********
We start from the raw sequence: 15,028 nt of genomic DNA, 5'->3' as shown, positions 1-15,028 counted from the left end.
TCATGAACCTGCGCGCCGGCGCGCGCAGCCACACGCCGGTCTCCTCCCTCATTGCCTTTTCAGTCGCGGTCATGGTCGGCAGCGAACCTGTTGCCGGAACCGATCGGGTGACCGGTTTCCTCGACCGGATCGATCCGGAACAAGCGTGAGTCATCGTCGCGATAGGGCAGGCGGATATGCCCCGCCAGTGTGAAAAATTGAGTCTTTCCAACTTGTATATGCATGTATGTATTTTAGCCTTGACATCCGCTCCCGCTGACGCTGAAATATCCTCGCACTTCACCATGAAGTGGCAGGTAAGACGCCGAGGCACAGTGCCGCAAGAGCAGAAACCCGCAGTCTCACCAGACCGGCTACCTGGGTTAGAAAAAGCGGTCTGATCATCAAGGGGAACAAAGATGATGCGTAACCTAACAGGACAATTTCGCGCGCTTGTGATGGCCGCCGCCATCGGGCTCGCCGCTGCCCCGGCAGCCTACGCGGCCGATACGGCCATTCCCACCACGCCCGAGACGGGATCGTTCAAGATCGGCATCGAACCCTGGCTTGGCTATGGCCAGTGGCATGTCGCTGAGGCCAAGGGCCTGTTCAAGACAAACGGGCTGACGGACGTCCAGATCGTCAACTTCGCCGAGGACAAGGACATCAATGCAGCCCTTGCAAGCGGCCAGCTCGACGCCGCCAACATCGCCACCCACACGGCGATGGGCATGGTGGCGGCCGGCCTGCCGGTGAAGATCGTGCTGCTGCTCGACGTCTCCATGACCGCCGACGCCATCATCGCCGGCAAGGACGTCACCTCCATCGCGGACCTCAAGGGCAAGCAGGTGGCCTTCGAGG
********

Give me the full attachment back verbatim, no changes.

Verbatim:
We start from the raw sequence: 15,028 nt of genomic DNA, 5'->3' as shown, positions 1-15,028 counted from the left end.
TCATGAACCTGCGCGCCGGCGCGCGCAGCCACACGCCGGTCTCCTCCCTCATTGCCTTTTCAGTCGCGGTCATGGTCGGCAGCGAACCTGTTGCCGGAACCGATCGGGTGACCGGTTTCCTCGACCGGATCGATCCGGAACAAGCGTGAGTCATCGTCGCGATAGGGCAGGCGGATATGCCCCGCCAGTGTGAAAAATTGAGTCTTTCCAACTTGTATATGCATGTATGTATTTTAGCCTTGACATCCGCTCCCGCTGACGCTGAAATATCCTCGCACTTCACCATGAAGTGGCAGGTAAGACGCCGAGGCACAGTGCCGCAAGAGCAGAAACCCGCAGTCTCACCAGACCGGCTACCTGGGTTAGAAAAAGCGGTCTGATCATCAAGGGGAACAAAGATGATGCGTAACCTAACAGGACAATTTCGCGCGCTTGTGATGGCCGCCGCCATCGGGCTCGCCGCTGCCCCGGCAGCCTACGCGGCCGATACGGCCATTCCCACCACGCCCGAGACGGGATCGTTCAAGATCGGCATCGAACCCTGGCTTGGCTATGGCCAGTGGCATGTCGCTGAGGCCAAGGGCCTGTTCAAGACAAACGGGCTGACGGACGTCCAGATCGTCAACTTCGCCGAGGACAAGGACATCAATGCAGCCCTTGCAAGCGGCCAGCTCGACGCCGCCAACATCGCCACCCACACGGCGATGGGCATGGTGGCGGCCGGCCTGCCGGTGAAGATCGTGCTGCTGCTCGACGTCTCCATGACCGCCGACGCCATCATCGCCGGCAAGGACGTCACCTCCATCGCGGACCTCAAGGGCAAGCAGGTGGCCTTCGAGG